• No Brexit trade deal unless UK keeps promises, Barnier warns
    News
    The Independent

    No Brexit trade deal unless UK keeps promises, Barnier warns

    The UK faces a no-deal Brexit unless Boris Johnson keeps the promises he made when securing the withdrawal agreement, the EU’s chief negotiator has warned.Michel Barnier accused the prime minister of trying to back away from the written commitments in the political declaration signed with the European Commission.

  • Coronavirus news – live: UK has reached 200,000 daily testing target, government claims after Raab admits he did not know Cummings was self-isolating in Durham when he acted PM
    News
    The Independent

    Coronavirus news – live: UK has reached 200,000 daily testing target, government claims after Raab admits he did not know Cummings was self-isolating in Durham when he acted PM

    The UK government claimed it had reached its testing capacity target of 200,000-a-day, amid mounting concerns about the effectiveness of the test and trace system ahead of the easing of coronavirus lockdown restrictions.Foreign secretary Dominic Raab was unable to say how many people have so far been traced under the new scheme, which he claimed could cope with 10,000 new patients a day, after it emerged that PHE had capacity only to trace the contacts of five patients a week when contact-tracing was first abandoned in March.

  • Fire, pestilence and a country at war with itself: the Trump presidency is over
    Politics
    The Guardian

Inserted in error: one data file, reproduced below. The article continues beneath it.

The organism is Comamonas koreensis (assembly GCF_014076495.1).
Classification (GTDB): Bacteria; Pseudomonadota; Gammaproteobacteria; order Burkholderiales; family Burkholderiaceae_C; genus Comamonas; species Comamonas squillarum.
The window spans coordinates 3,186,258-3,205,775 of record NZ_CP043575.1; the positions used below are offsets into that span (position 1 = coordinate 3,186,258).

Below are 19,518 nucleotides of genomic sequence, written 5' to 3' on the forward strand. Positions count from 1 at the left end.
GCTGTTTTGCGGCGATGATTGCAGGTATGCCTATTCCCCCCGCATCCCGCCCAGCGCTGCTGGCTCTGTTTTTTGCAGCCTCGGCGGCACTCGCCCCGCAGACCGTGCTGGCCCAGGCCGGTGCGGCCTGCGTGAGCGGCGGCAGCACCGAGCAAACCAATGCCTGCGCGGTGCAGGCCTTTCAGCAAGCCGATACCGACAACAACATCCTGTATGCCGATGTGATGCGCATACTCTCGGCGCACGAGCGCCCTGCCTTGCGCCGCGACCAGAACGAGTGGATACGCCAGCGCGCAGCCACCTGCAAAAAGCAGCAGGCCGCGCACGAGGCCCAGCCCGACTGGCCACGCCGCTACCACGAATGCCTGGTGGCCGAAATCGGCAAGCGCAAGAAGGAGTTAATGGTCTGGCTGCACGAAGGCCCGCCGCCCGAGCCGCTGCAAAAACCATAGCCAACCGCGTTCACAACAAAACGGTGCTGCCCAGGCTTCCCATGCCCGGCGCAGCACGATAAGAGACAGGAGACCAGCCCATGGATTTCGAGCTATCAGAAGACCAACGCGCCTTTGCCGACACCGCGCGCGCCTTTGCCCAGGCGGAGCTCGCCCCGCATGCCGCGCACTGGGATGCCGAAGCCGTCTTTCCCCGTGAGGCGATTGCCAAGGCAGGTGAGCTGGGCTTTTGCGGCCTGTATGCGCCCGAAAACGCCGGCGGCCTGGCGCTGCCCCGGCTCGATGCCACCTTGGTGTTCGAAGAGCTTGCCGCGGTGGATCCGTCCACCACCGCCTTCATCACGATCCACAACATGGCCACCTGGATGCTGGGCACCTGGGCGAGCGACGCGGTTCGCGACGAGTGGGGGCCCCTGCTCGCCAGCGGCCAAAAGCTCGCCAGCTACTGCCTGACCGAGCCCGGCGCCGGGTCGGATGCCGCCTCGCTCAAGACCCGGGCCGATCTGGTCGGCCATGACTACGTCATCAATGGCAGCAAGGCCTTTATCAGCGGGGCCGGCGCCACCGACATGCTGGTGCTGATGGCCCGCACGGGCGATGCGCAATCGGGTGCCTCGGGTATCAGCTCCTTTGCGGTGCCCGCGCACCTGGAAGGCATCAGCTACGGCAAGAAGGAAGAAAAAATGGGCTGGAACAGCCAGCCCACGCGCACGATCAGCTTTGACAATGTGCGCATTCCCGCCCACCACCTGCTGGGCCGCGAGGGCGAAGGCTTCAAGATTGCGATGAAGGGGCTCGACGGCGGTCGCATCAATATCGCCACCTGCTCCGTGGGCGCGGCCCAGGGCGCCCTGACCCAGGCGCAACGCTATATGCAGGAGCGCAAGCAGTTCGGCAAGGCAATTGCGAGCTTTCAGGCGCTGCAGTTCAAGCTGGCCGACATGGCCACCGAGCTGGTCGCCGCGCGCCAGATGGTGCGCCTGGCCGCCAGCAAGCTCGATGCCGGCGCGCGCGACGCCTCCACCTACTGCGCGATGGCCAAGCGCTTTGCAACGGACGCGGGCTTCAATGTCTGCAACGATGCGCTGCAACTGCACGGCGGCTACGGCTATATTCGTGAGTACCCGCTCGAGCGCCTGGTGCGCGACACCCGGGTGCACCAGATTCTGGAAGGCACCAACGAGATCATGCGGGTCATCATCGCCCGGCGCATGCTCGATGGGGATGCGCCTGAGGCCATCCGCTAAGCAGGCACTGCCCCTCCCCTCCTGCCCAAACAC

Fire, pestilence and a country at war with itself: the Trump presidency is over

    Fire, pestilence and a country at war with itself: the Trump presidency is overA pandemic unabated, an economy in meltdown, cities in chaos over police killings. All our supposed leader does is tweet

  • Fears grow of US coronavirus surge from George Floyd protests
    News
    The Guardian

    Fears grow of US coronavirus surge from George Floyd protests

    Fears grow of US coronavirus surge from George Floyd protests * Demonstrators in close proximity, many without masks * Trump under fire as violence flares across America * George Floyd protests: live coverage

  • The Dragon has landed: SpaceX success as NASA astronauts set foot on International Space Station
    Science
    Evening Standard

    The Dragon has landed: SpaceX success as NASA astronauts set foot on International Space Station

    SpaceX’s historic mission is complete, as astronauts Doug Hurley and Bob Behnken have finally set foot on the International Space Station.The two-man NASA crew blasted off on a Falcon 9 rocket at 8.22pm on Saturday – in the first ever space mission run by a private company.

  • 10 Acne Products From Amazon That Truly Work - the Customer Reviews Prove It
    Style
    Pop Sugar UK Beauty

    10 Acne Products From Amazon That Truly Work - the Customer Reviews Prove It

    Through my teen years, I was lucky enough to rarely deal with acne. Suddenly, as I entered my mid 20s, pesky zits started showing up on my cheeks and chin. I tried all sorts of treatments and products, including expensive creams, toners, and scrubs. That's when I became a skin-care enthusiast. I'm always on the lookout for new releases that will improve my complexion. Thankfully, Amazon is an excellent source for discovering formulas that truly work. There are thousands of customer reviews that can back these products claims. If you're in need of a new acne product to clear up breakouts, I curated a list of the best items on Amazon. They work for a variety of skin types, and each one offers a different pimple-fighting ingredient, so it's worth giving these formulas a try. You might find something that's a total game changer for you. Read on to check out these highly rated options. Related: 13 Cool and Useful Hair Products From Amazon's Bestsellers List

  • Boris Johnson blocks Corbyn’s recommendation for John Bercow peerage
    News
    The Telegraph

    Boris Johnson blocks Corbyn’s recommendation for John Bercow peerage